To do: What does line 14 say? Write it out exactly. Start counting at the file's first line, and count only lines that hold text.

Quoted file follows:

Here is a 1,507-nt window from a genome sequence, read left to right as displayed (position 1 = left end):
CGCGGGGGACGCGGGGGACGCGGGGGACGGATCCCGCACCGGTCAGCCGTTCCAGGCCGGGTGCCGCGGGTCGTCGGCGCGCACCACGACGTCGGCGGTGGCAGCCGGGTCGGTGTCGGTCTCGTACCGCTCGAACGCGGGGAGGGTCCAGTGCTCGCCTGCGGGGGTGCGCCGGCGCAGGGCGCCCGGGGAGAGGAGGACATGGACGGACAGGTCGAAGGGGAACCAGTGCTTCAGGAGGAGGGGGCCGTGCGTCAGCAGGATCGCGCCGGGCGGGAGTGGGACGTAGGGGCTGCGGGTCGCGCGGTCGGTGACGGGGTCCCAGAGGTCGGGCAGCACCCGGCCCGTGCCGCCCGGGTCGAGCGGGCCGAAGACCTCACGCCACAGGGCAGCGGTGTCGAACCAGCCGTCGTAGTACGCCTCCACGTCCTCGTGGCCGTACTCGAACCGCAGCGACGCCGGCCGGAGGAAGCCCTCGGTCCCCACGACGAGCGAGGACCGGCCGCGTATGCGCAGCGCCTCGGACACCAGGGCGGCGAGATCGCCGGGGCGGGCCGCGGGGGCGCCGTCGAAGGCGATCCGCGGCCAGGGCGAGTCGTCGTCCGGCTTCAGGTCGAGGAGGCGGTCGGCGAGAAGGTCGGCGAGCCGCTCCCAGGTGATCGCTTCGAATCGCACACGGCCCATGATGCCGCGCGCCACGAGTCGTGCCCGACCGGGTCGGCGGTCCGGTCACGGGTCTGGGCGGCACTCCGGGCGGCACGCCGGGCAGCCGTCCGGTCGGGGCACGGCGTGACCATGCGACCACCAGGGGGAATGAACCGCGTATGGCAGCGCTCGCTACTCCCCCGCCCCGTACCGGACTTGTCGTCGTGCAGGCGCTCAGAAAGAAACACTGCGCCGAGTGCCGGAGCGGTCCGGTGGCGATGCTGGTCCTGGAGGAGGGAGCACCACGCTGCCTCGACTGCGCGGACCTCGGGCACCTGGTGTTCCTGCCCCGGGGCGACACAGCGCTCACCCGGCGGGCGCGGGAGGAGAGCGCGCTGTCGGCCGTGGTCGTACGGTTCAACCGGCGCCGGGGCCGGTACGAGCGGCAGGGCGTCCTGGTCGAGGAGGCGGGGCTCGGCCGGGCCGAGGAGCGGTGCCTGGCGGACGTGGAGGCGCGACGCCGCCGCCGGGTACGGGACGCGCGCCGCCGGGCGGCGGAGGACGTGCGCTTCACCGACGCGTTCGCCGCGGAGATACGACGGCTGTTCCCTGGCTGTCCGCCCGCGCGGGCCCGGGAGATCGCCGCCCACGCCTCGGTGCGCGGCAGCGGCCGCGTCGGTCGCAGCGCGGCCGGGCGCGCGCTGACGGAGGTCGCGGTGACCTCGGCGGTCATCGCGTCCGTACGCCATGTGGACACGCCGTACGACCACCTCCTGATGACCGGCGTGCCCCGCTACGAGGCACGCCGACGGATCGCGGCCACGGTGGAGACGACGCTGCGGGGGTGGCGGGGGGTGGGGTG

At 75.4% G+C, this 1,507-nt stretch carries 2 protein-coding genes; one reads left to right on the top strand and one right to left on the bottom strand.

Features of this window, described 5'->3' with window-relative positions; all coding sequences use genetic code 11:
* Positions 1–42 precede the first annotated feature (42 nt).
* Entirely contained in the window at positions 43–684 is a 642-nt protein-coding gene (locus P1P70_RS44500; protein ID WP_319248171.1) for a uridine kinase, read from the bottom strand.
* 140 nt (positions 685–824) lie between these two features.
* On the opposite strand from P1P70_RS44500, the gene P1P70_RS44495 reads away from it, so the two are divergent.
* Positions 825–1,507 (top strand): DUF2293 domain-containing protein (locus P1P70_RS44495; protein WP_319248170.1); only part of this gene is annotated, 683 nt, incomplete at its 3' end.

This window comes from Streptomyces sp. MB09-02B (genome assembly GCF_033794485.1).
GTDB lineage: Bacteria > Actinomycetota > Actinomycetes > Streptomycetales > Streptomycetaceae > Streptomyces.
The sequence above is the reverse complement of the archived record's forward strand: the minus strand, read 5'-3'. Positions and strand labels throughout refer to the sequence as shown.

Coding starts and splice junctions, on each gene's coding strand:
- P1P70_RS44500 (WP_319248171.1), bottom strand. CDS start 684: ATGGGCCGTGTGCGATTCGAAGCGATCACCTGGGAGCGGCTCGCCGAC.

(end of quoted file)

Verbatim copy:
- P1P70_RS44500 (WP_319248171.1), bottom strand. CDS start 684: ATGGGCCGTGTGCGATTCGAAGCGATCACCTGGGAGCGGCTCGCCGAC.